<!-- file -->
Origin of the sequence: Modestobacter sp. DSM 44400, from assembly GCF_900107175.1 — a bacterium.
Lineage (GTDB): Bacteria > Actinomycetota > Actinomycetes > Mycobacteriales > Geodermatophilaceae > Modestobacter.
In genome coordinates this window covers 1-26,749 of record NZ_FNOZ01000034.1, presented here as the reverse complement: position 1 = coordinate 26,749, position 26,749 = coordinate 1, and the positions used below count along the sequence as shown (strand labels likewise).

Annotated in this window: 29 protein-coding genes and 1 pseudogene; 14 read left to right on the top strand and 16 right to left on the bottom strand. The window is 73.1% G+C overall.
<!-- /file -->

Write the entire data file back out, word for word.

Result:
Origin of the sequence: Modestobacter sp. DSM 44400, from assembly GCF_900107175.1 — a bacterium.
Lineage (GTDB): Bacteria > Actinomycetota > Actinomycetes > Mycobacteriales > Geodermatophilaceae > Modestobacter.
In genome coordinates this window covers 1-26,749 of record NZ_FNOZ01000034.1, presented here as the reverse complement: position 1 = coordinate 26,749, position 26,749 = coordinate 1, and the positions used below count along the sequence as shown (strand labels likewise).

Annotated in this window: 29 protein-coding genes and 1 pseudogene; 14 read left to right on the top strand and 16 right to left on the bottom strand. The window is 73.1% G+C overall.